Woody Woodpecker has Tiny Wings
Tiny Wings was a certifiable hit. A nice and simple swoop and glide mechanic with controls boiled down to a single touch made it easy for anyone to pick up and enjoy. There’s nothing quite like the feeling of that perfect dive-bomb, skimming the Earth and then sailing above the clouds in a beautiful arc. But simple and addicting iOS games means inevitable heir apparent, trying to capture lightning in a bottle for the 2nd (or 3rd or 10th) time. Can Woody Woodpecker do it?
As a man in his 30’s (thus a child of the 80’s), I’m keenly aware of who Woody Woodpecker is and enjoyed his antics for many a Saturday afternoon. I’m pretty out of the loop on cartoons nowadays, but are Woody and his pals still relevant? My quick Googling tells me there hasn’t been anything new since 2002, which means a decade of dormancy. Seems like a strange license to pull, but since I’m a fan, I’m all for it.
Woody Woodpecker the game is VERY similar to one of our top 5 iPhone games of 2011, Tiny Wings. So while this review might read as a direct comparison, the two are similar enough that it’s warranted. Luckily they differ in a few key areas that change the game enough that the “ripoff” label doesn’t apply here. Woody Woodpecker is its own game, but with heavy inspiration.
Instead of open-ended flying, the game is broken up into different races in groups that form circuits in different locations. There are three locations (Golf Course, Arctic and Circus) and each one has 10 races. You get “Thumbs Up” depending on where you place, similar to the stars collected in other games like Cut The Rope or Where’s My Water. The races open up in a similar way as well.
In each race you’re able to choose one of a few different characters from the Woody Woodpecker world, including the main man himself. In addition you can play as Ms. Woody, Mr. Meany and more. But all those characters stopped mattering when I realized that I could play as one of my favorite cartoon characters… Chilly Willy. Oh yea.
Each character has slightly different stats for Speed, Acceleration and Handling, but none of them vary too much. Same goes for their weapon attacks, which mess up whoever is in front of you at the time. In a nice touch, they each have their own animation. As I saw Chilly Willy slide down the slopes on his butt before flying airborne, I just had to smile. They nailed the characters pretty well, including Woody’s signature laugh.
One of the compelling things about Tiny Wings is the old-school arcade nature of it. There’s no end, no finish line, no victory. You race until the sun catches up to you. No matter how well you do, you can always go back and do a little better, go a little farther, and a little longer. Woody Woodpecker is the opposite in that it’s a race against other competitors. Do a good job when you cross the finish and you win, that’s the best you can do. It’s finite.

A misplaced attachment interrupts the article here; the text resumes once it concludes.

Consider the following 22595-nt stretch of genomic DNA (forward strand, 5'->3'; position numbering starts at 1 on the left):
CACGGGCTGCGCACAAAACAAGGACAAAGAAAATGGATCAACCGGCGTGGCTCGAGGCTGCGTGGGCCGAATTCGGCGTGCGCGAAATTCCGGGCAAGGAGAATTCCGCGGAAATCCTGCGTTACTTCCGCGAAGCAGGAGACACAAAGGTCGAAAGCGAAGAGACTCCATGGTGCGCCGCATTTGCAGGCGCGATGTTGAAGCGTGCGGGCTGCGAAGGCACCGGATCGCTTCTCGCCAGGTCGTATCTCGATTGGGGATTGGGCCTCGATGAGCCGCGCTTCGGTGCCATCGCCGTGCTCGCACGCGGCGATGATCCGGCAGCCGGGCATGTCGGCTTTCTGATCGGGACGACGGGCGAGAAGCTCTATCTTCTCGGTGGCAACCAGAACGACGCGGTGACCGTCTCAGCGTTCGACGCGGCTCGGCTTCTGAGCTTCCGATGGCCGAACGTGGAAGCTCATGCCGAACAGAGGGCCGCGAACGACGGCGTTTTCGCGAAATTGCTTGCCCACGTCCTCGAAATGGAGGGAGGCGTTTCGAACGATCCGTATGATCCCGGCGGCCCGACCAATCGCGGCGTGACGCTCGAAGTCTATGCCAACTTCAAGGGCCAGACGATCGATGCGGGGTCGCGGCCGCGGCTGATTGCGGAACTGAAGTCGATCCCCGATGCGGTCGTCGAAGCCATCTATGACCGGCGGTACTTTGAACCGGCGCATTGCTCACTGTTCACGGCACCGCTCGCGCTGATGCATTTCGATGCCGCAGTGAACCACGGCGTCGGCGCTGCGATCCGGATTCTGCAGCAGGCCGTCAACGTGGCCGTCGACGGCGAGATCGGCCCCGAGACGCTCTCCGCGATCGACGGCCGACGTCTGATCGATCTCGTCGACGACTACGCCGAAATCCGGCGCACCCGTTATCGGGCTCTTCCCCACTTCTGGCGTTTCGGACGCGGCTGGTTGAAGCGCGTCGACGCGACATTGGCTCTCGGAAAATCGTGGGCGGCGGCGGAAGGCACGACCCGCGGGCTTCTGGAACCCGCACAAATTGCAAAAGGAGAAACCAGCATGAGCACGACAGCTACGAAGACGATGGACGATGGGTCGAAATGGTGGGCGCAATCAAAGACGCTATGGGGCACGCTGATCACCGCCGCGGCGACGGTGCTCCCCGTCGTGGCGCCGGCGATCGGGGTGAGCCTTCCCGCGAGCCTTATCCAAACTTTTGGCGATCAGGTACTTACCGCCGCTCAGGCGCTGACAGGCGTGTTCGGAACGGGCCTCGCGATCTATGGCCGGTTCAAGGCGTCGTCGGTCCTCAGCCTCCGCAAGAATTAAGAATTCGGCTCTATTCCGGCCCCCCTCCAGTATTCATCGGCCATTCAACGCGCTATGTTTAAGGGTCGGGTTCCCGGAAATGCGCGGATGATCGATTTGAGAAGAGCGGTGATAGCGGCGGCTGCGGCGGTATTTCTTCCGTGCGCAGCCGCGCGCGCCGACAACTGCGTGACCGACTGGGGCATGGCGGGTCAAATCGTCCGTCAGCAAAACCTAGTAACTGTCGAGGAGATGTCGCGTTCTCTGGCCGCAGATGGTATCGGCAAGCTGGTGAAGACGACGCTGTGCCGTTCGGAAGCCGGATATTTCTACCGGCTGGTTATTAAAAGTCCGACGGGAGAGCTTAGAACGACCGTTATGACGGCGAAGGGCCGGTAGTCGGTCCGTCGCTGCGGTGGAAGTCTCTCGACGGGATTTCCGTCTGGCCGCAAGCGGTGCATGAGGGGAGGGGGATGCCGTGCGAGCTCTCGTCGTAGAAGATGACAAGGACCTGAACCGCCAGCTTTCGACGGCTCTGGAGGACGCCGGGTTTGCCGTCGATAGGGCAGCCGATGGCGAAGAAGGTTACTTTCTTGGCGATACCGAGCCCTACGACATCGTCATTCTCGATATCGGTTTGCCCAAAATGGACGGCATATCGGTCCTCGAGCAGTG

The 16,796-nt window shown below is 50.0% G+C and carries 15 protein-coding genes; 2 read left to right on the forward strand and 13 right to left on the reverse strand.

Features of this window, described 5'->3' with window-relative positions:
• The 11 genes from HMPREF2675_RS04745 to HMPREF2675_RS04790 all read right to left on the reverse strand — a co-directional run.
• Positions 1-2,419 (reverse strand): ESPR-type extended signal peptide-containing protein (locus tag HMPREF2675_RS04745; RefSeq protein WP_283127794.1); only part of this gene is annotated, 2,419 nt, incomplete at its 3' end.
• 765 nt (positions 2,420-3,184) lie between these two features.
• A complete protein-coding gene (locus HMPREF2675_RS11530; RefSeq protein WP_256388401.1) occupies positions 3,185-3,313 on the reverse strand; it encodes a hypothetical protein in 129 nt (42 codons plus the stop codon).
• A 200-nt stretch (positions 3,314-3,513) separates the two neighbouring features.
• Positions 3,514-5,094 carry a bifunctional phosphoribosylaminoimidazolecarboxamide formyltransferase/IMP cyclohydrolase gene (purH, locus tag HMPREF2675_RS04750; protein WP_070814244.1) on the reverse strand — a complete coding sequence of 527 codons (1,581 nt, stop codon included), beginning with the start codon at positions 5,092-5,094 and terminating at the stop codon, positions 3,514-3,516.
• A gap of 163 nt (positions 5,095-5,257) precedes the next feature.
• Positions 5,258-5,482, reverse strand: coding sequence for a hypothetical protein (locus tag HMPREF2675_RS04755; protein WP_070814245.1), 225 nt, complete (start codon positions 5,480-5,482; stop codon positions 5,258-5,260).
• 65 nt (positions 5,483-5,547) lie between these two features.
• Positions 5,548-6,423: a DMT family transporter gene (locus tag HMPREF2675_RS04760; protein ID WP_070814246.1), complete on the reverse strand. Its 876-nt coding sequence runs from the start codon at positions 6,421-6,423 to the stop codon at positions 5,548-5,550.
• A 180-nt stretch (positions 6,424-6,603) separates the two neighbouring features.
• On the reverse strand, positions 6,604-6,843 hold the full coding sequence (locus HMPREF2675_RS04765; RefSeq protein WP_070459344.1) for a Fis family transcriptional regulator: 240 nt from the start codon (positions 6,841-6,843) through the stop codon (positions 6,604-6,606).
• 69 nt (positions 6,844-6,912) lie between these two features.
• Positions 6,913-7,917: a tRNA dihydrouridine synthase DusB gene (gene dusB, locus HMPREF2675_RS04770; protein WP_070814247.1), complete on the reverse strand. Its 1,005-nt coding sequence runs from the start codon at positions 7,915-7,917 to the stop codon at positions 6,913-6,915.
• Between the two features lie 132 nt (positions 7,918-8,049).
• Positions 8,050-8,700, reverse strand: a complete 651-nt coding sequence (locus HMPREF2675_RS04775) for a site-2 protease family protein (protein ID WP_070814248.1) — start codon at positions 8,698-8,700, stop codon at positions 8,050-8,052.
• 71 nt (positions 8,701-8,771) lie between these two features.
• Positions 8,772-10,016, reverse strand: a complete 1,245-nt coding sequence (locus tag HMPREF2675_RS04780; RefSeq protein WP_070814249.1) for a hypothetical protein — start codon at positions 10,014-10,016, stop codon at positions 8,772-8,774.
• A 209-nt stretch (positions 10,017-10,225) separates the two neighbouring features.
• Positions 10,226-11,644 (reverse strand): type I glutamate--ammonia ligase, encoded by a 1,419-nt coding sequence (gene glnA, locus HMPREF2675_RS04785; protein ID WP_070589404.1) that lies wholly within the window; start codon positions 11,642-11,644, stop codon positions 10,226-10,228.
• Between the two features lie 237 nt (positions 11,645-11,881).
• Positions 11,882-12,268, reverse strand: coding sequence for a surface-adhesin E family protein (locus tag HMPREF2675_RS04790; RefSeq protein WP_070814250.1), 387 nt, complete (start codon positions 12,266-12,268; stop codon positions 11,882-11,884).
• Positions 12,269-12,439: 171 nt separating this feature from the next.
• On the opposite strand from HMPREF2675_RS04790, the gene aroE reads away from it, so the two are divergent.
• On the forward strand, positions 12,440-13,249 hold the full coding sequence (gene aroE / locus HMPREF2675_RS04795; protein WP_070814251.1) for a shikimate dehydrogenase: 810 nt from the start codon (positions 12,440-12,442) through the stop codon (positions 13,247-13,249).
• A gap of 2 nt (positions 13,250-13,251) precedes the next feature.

Not that this is a bad thing, just a shift in mentality is all. There are enough different races in Woody Woodpecker, coupled with the fact that you can race each one with different characters with their own little twist that you get more than your bang for the buck.
I do have two complaints however, and after the slickness of Tiny Wings, they’re hard to look past. The first is that when you really start to gain speed and fly high, the game zooms out for you to see everything, but not far enough. As you soar, the ground disappears off screen. This makes it VERY difficult to gauge when to start your dive to slide down the next hill properly. You’re left to sometimes guessing and when you do grab it you end up getting passed by the other racers that didn’t fly as high pretty quickly. This isn’t up for debate, in a game like this you should never have to lose sight of the ground.
My other issue is the obstacles they use. They come in so fast, and sometimes without warning, that there’s typically nothing you can do to avoid them. For instance, in the Golf Course you sometimes see a rain cloud in the sky. If you hit it, it stuns you and you lose all your speed for a few seconds and fall to the ground. You’re warned by a bolt of lightning right before, but in a game built around finding a nice ebb and flow yin and yang movement, it’s hard to adjust and deviate from it. Likewise, there can be sand traps on the hills that slow you down, but you can’t see them until they’re too close to avoid. It makes the obstacles feel cheap and like they never add to the game, only frustrate.
I really did like Woody Woodpecker, which probably has a lot to do with how much I love Tiny Wings. I don’t think this game surpasses or meets Wings, but it’s a lot of fun on its own. The racing aspect makes you play differently, and the short little races make the game even more bite-sized. I think they could’ve implemented the obstacles better, and they need to fix that zoom so that you can always see the ground.